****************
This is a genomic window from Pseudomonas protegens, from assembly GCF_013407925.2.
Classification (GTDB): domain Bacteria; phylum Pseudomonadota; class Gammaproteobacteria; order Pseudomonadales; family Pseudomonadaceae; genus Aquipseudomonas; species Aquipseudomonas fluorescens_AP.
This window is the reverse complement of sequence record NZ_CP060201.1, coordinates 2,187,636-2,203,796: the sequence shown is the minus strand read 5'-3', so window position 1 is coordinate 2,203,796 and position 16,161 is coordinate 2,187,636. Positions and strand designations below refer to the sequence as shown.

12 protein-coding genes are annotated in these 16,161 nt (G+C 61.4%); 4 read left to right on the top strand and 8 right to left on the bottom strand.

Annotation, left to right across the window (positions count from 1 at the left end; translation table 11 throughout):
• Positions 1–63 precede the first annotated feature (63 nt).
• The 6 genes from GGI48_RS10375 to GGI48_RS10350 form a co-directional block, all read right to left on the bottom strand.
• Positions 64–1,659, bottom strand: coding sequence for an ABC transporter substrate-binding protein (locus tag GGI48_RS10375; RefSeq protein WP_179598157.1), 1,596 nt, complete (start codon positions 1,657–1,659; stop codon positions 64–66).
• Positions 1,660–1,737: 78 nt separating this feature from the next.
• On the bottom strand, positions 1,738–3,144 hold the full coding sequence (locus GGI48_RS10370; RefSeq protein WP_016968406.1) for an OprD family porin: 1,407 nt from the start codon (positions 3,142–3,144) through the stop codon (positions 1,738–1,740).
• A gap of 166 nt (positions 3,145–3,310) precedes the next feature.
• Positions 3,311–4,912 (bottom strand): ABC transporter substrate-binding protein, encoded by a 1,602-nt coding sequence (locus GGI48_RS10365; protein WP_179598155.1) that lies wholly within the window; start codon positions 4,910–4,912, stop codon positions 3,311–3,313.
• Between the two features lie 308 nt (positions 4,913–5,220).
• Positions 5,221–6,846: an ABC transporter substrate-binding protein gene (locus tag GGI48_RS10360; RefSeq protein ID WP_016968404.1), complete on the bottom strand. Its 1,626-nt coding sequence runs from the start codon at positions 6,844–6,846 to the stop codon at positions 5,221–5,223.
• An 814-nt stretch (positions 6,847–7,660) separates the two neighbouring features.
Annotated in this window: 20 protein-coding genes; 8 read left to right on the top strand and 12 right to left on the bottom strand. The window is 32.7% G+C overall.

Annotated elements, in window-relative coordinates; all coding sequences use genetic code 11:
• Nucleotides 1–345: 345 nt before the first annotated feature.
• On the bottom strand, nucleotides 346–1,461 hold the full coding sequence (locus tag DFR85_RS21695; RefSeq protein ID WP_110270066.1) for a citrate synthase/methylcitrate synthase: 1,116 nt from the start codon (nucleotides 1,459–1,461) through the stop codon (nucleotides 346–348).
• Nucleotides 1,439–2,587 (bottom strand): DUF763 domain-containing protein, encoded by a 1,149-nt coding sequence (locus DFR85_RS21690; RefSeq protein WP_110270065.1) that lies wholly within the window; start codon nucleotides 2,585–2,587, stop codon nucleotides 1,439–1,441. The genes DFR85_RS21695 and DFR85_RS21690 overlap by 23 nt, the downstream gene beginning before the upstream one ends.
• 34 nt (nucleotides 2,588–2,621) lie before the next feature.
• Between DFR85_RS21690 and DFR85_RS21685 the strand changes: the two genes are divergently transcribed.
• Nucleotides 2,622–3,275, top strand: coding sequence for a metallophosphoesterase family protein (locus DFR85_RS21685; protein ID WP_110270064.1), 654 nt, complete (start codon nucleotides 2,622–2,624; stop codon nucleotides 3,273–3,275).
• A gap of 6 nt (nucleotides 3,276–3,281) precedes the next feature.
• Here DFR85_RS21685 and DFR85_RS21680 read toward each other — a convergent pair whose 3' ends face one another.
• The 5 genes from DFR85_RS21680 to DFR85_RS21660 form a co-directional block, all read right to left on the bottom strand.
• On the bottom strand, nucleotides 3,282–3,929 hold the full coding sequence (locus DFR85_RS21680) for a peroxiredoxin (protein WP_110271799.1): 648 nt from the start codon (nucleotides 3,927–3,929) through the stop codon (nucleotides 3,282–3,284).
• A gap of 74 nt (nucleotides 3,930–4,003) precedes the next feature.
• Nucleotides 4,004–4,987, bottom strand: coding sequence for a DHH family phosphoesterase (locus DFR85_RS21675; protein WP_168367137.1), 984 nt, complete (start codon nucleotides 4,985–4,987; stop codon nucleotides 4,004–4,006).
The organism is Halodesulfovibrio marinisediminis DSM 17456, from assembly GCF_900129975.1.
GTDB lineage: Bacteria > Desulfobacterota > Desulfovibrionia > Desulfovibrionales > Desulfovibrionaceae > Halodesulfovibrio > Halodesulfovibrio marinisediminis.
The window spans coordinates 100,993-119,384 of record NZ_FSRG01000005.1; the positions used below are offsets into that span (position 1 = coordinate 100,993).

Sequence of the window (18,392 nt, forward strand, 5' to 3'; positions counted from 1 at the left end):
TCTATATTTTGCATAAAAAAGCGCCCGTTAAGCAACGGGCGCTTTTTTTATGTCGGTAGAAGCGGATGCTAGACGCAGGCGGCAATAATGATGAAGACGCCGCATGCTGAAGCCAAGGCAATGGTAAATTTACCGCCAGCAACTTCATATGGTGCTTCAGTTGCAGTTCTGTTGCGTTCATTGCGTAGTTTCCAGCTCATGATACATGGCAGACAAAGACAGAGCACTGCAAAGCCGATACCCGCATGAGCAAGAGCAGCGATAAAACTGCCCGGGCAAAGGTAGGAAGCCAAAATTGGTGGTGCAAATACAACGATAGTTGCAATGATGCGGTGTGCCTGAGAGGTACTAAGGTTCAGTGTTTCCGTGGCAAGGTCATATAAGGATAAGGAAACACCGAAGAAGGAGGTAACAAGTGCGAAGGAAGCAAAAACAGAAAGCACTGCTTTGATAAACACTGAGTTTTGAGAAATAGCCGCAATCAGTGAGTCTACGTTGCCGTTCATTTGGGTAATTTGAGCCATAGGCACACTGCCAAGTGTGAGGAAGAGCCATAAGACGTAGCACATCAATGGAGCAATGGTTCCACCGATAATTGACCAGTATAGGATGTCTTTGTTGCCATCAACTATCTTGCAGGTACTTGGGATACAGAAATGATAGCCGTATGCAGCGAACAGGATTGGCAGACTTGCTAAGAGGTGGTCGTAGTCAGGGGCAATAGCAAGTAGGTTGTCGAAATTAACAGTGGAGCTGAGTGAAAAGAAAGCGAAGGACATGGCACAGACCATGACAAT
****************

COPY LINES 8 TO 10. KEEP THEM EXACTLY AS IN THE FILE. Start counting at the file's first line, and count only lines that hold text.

• Positions 64–1,659, bottom strand: coding sequence for an ABC transporter substrate-binding protein (locus tag GGI48_RS10375; RefSeq protein WP_179598157.1), 1,596 nt, complete (start codon positions 1,657–1,659; stop codon positions 64–66).
• Positions 1,660–1,737: 78 nt separating this feature from the next.
• On the bottom strand, positions 1,738–3,144 hold the full coding sequence (locus GGI48_RS10370; RefSeq protein WP_016968406.1) for an OprD family porin: 1,407 nt from the start codon (positions 3,142–3,144) through the stop codon (positions 1,738–1,740).